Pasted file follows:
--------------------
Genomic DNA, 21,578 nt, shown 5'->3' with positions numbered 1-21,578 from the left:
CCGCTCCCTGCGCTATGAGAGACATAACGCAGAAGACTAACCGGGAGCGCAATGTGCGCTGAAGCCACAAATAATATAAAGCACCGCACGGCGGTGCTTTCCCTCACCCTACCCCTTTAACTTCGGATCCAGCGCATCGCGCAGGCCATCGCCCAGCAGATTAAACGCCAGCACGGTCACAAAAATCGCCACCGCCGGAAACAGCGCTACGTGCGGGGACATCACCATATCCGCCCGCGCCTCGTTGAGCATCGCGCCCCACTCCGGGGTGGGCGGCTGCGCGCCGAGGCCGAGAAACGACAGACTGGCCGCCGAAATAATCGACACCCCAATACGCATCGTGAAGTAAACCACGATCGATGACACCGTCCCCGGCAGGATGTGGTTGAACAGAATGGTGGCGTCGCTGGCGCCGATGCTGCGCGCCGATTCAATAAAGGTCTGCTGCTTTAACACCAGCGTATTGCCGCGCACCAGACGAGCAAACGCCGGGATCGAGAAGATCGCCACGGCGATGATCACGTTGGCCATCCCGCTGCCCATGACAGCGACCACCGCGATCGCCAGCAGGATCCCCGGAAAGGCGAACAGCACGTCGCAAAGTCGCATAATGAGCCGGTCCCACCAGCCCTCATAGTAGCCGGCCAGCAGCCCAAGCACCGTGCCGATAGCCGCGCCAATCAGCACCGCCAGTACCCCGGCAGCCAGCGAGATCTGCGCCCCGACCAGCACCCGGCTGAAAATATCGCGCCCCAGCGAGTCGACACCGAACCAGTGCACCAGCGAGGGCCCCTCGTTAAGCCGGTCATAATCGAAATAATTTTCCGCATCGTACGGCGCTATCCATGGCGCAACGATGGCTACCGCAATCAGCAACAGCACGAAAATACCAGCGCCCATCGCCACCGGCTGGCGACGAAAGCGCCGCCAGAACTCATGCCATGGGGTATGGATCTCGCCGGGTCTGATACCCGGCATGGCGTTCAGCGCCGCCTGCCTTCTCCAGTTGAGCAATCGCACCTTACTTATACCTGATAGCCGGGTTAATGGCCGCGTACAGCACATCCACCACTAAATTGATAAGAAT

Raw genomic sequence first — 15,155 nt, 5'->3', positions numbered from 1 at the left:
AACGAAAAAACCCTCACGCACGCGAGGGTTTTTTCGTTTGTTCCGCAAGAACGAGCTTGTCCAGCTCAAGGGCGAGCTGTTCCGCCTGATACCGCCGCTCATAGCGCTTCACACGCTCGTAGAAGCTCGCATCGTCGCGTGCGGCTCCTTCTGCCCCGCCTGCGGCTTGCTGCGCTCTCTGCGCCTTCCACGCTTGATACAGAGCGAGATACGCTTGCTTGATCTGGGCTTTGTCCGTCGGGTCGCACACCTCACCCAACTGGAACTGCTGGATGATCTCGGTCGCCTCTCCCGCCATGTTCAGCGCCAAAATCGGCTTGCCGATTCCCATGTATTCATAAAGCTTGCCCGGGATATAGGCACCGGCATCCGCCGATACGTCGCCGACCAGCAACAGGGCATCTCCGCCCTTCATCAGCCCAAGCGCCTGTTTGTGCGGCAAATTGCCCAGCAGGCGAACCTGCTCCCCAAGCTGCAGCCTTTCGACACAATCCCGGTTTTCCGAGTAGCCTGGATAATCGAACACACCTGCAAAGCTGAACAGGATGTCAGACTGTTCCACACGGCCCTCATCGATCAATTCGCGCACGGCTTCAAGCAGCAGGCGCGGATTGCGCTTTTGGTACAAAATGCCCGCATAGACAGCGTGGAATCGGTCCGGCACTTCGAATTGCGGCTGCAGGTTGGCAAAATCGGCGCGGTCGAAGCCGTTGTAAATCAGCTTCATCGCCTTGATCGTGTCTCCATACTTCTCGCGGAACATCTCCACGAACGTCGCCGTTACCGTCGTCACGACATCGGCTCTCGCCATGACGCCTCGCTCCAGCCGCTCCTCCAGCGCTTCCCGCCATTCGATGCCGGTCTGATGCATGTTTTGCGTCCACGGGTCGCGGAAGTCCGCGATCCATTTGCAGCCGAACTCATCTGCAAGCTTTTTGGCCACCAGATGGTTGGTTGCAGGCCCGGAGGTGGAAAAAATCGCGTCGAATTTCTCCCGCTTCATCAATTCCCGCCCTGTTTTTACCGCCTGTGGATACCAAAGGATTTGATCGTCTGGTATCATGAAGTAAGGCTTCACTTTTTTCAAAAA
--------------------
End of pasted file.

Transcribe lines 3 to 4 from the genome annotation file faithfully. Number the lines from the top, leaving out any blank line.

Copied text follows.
Raw genomic sequence first — 15,155 nt, 5'->3', positions numbered from 1 at the left:
AACGAAAAAACCCTCACGCACGCGAGGGTTTTTTCGTTTGTTCCGCAAGAACGAGCTTGTCCAGCTCAAGGGCGAGCTGTTCCGCCTGATACCGCCGCTCATAGCGCTTCACACGCTCGTAGAAGCTCGCATCGTCGCGTGCGGCTCCTTCTGCCCCGCCTGCGGCTTGCTGCGCTCTCTGCGCCTTCCACGCTTGATACAGAGCGAGATACGCTTGCTTGATCTGGGCTTTGTCCGTCGGGTCGCACACCTCACCCAACTGGAACTGCTGGATGATCTCGGTCGCCTCTCCCGCCATGTTCAGCGCCAAAATCGGCTTGCCGATTCCCATGTATTCATAAAGCTTGCCCGGGATATAGGCACCGGCATCCGCCGATACGTCGCCGACCAGCAACAGGGCATCTCCGCCCTTCATCAGCCCAAGCGCCTGTTTGTGCGGCAAATTGCCCAGCAGGCGAACCTGCTCCCCAAGCTGCAGCCTTTCGACACAATCCCGGTTTTCCGAGTAGCCTGGATAATCGAACACACCTGCAAAGCTGAACAGGATGTCAGACTGTTCCACACGGCCCTCATCGATCAATTCGCGCACGGCTTCAAGCAGCAGGCGCGGATTGCGCTTTTGGTACAAAATGCCCGCATAGACAGCGTGGAATCGGTCCGGCACTTCGAATTGCGGCTGCAGGTTGGCAAAATCGGCGCGGTCGAAGCCGTTGTAAATCAGCTTCATCGCCTTGATCGTGTCTCCATACTTCTCGCGGAACATCTCCACGAACGTCGCCGTTACCGTCGTCACGACATCGGCTCTCGCCATGACGCCTCGCTCCAGCCGCTCCTCCAGCGCTTCCCGCCATTCGATGCCGGTCTGATGCATGTTTTGCGTCCACGGGTCGCGGAAGTCCGCGATCCATTTGCAGCCGAACTCATCTGCAAGCTTTTTGGCCACCAGATGGTTGGTTGCAGGCCCGGAGGTGGAAAAAATCGCGTCGAATTTCTCCCGCTTCATCAATTCCCGCCCTGTTTTTACCGCCTGTGGATACCAAAGGATTTGATCGTCTGGTATCATGAAGTAAGGCTTCACTTTTTTCAAAAA